TV News Competition...Online? | Freyne Land

TV News Competition...Online?



So it was a "pinch me, is it real?" kind of morning.

Did Republican Kurt Wright really get elected president of the city council of what has to be one of the most left-wing cities in the United States of America?

The smallest largest city of any state in America. And the hometown for Democratic Party Chairman Howard Dean, the famous Howard Dean, and the only socialist in the U.S. Senate - Bernie Sanders!

Went online to the websites of our two local TV stations that actually cover local news. Figured, heck, it's 2007, I can watch the reports they broadcast last night at 11 o'clock, right? (Fell asleep a little after 10.)


Well, here's what I got when I clicked for the story on WPTZ - the Plattsburgh, New York station (with a Colchester bureau). Reporter Mia Moran's report was available to one-and-all online.

It is the online age, folks. I've accepted it, how about you?

My heart may be back in the 19th Century, but the Freyne Brain has accepted life in  this online 21st Century. It's called communication.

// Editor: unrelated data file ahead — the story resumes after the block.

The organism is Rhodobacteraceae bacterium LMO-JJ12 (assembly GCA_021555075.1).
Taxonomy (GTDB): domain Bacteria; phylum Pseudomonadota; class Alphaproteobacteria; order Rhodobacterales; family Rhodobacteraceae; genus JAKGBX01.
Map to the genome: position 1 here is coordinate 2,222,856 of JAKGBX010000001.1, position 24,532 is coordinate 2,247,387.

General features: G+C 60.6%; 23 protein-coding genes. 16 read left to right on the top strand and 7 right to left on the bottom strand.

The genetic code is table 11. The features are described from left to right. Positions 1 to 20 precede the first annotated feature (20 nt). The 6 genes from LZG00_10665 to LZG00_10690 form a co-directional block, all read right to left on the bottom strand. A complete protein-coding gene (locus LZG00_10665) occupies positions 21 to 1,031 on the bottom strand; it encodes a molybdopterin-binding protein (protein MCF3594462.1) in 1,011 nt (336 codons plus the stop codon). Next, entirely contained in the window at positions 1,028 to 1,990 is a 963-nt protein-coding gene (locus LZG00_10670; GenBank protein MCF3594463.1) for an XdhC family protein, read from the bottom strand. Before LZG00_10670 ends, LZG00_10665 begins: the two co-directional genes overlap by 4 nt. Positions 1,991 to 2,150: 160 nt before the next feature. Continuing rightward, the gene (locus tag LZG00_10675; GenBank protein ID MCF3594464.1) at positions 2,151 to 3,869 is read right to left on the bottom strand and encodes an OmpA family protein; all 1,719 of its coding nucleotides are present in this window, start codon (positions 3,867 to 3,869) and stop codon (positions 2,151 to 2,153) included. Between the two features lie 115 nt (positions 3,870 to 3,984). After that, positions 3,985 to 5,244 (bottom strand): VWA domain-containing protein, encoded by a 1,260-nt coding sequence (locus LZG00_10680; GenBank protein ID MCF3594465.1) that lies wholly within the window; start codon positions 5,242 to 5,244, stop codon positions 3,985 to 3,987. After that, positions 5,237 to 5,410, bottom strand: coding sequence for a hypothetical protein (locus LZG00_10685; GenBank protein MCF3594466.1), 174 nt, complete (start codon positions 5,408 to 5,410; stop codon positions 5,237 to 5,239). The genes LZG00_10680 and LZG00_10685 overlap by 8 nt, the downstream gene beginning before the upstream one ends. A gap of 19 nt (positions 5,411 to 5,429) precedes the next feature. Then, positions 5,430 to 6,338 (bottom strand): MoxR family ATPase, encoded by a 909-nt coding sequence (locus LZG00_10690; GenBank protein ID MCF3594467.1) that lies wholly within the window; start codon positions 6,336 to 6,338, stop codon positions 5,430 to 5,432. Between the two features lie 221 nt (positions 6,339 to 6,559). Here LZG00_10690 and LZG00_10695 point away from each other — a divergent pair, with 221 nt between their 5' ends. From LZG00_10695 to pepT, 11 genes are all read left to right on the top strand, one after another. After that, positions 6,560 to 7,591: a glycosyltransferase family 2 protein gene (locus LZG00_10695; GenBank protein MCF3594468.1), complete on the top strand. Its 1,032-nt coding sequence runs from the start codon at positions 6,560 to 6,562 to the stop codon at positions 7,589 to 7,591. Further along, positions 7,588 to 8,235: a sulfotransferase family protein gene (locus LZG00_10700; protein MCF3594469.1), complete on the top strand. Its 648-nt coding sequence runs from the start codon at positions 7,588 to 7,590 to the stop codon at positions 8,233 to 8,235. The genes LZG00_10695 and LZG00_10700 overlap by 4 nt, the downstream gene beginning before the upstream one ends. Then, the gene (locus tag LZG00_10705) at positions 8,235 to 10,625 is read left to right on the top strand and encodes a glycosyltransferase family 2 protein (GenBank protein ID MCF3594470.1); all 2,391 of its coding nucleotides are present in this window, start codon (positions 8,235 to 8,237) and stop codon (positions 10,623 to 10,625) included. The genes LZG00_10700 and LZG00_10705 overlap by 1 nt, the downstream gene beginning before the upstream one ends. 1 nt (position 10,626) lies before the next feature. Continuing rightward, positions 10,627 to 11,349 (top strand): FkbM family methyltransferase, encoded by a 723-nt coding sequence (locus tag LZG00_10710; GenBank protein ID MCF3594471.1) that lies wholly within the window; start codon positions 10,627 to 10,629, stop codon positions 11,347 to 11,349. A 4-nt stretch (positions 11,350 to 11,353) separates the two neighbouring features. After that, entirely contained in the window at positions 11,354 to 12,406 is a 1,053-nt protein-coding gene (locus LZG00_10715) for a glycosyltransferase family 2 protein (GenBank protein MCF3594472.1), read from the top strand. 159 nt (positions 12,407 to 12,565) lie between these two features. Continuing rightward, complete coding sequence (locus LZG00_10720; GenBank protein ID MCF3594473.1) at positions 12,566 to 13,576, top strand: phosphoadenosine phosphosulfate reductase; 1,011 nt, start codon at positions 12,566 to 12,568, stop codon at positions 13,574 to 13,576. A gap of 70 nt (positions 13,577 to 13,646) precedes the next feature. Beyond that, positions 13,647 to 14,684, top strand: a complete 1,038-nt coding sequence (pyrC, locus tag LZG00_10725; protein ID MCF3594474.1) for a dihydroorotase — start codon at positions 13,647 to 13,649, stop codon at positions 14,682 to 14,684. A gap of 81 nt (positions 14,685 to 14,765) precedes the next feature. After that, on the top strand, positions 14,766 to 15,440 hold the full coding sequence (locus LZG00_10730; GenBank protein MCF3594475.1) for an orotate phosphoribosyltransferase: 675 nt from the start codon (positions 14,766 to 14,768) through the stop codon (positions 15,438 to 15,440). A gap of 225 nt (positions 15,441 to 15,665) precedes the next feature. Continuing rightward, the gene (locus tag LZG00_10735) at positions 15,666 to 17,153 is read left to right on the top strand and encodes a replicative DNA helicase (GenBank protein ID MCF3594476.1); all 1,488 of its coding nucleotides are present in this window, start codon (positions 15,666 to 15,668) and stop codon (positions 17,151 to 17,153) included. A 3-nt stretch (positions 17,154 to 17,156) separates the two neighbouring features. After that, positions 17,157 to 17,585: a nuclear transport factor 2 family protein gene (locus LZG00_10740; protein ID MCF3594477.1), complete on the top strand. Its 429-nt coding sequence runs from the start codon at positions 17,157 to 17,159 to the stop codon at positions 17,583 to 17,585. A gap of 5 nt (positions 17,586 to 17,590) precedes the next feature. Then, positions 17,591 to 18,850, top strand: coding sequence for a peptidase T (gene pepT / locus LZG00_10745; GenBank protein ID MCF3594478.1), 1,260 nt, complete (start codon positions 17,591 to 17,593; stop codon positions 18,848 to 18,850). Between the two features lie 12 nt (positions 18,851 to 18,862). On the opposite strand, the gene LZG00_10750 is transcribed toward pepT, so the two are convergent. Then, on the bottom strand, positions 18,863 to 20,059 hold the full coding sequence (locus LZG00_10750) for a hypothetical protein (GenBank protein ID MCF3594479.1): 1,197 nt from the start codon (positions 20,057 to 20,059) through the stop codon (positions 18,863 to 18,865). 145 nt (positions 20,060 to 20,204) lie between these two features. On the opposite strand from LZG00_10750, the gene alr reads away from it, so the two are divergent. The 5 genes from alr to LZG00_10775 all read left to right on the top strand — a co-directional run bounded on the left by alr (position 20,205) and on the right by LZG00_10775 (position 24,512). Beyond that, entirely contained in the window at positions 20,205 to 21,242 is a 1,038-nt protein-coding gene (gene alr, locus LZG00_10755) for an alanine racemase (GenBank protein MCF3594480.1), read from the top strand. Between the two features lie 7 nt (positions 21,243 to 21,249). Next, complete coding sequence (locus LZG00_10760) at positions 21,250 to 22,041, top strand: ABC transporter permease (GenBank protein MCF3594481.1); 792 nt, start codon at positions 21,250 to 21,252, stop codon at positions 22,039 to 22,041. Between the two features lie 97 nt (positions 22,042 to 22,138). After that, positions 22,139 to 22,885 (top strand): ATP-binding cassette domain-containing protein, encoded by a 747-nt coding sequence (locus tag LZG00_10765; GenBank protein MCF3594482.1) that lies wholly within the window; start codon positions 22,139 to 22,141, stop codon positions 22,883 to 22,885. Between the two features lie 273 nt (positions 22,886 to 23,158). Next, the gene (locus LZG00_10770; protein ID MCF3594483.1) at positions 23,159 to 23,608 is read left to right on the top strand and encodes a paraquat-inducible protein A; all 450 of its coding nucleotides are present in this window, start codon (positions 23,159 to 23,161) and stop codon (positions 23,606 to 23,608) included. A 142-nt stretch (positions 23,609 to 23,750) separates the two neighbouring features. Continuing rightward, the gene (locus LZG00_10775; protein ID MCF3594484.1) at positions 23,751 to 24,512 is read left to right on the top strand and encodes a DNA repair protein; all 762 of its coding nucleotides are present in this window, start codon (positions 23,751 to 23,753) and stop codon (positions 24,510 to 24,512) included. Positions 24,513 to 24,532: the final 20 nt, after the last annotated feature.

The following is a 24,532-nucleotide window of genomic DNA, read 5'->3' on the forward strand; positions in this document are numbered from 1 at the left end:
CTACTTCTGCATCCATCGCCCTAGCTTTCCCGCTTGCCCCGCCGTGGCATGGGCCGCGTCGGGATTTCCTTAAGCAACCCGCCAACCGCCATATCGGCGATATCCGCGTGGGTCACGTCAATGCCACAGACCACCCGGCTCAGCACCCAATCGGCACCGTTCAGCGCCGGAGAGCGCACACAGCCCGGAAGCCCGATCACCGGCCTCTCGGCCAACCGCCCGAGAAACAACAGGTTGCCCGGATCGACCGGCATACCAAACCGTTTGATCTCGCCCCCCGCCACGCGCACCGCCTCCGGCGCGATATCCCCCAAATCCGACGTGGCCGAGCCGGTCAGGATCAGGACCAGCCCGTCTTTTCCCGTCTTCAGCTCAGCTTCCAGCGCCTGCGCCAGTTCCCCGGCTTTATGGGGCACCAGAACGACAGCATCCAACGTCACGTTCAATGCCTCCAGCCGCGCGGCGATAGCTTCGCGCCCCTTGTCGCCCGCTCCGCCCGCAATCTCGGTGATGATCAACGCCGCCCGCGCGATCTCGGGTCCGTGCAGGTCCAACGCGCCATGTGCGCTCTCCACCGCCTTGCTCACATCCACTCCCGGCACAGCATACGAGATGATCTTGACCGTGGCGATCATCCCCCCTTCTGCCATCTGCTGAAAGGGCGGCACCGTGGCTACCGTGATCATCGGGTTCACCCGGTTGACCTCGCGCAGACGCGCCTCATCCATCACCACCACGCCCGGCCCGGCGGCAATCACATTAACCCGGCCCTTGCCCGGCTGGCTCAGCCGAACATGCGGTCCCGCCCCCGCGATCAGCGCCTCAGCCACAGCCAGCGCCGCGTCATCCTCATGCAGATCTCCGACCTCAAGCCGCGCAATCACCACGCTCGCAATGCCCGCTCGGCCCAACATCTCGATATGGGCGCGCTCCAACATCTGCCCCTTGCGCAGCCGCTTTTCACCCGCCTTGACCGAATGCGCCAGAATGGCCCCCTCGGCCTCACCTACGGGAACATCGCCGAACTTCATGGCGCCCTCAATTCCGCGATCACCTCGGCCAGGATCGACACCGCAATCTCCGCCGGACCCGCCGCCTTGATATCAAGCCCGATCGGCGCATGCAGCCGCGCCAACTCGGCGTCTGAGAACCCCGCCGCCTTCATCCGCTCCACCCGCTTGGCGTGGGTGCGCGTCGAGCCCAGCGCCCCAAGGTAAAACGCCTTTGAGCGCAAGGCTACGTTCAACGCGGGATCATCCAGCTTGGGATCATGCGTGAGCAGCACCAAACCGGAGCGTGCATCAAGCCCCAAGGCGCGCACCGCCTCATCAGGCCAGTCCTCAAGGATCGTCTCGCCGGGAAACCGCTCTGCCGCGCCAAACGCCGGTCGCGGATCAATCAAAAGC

Once upon a time the printing press had an enormous impact, too. And there once was a world without TV and cell phones, as well..


So it was a bit of a surprise to get this screen when we clicked for Reporter Kate Duffy's story on the WCAX - "Vermont's Own" - website. No QuickTime and no Real Player available at the station that claims to be #1?

After all, this is Ch. 3 - the station with the fleet of color-coordinated vans and longtime ties to the Republican Party, as evidenced by the generosity of its late, great owner Stuart "Red" Martin (and some would argue its political slant in news coverage).

C'mon guys. This Internet thing has been around awhile. Trust me, Macintosh is a whole lot more than fruit one picks from a tree each fall. And I'm not the only one who has one of these Mac computers, either. It's not just Democrats and Progressives and Independents.

Rumor has it, Republicans actually own Macs, too!

A whole lot of media outlets from TV and radio to print are "struggling" with the new Internet Age. How to make money off that online audience?

Certainly having your "award-winning" news reports available to Vermont Apple Computer users wouldn't hurt, eh, Marsillyiss?

It is, after all, 2007.

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